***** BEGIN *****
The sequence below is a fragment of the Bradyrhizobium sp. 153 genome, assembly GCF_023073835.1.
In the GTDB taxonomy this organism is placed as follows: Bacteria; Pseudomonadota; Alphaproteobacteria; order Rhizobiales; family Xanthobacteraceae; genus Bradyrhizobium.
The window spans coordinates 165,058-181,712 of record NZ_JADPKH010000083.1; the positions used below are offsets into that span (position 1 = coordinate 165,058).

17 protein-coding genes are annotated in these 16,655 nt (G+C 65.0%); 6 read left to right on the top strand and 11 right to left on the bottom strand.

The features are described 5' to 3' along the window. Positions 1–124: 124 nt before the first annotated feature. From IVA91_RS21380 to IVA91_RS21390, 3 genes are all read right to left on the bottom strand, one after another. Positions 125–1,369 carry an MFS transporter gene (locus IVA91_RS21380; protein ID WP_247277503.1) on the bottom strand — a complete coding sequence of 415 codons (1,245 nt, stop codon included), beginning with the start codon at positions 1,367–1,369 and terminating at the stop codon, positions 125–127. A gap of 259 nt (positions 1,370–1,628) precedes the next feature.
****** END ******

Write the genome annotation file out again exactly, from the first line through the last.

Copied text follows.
The sequence below is a fragment of the Bradyrhizobium sp. 153 genome, assembly GCF_023073835.1.
In the GTDB taxonomy this organism is placed as follows: Bacteria; Pseudomonadota; Alphaproteobacteria; order Rhizobiales; family Xanthobacteraceae; genus Bradyrhizobium.
The window spans coordinates 165,058-181,712 of record NZ_JADPKH010000083.1; the positions used below are offsets into that span (position 1 = coordinate 165,058).

17 protein-coding genes are annotated in these 16,655 nt (G+C 65.0%); 6 read left to right on the top strand and 11 right to left on the bottom strand.

The features are described 5' to 3' along the window. Positions 1–124: 124 nt before the first annotated feature. From IVA91_RS21380 to IVA91_RS21390, 3 genes are all read right to left on the bottom strand, one after another. Positions 125–1,369 carry an MFS transporter gene (locus IVA91_RS21380; protein ID WP_247277503.1) on the bottom strand — a complete coding sequence of 415 codons (1,245 nt, stop codon included), beginning with the start codon at positions 1,367–1,369 and terminating at the stop codon, positions 125–127. A gap of 259 nt (positions 1,370–1,628) precedes the next feature.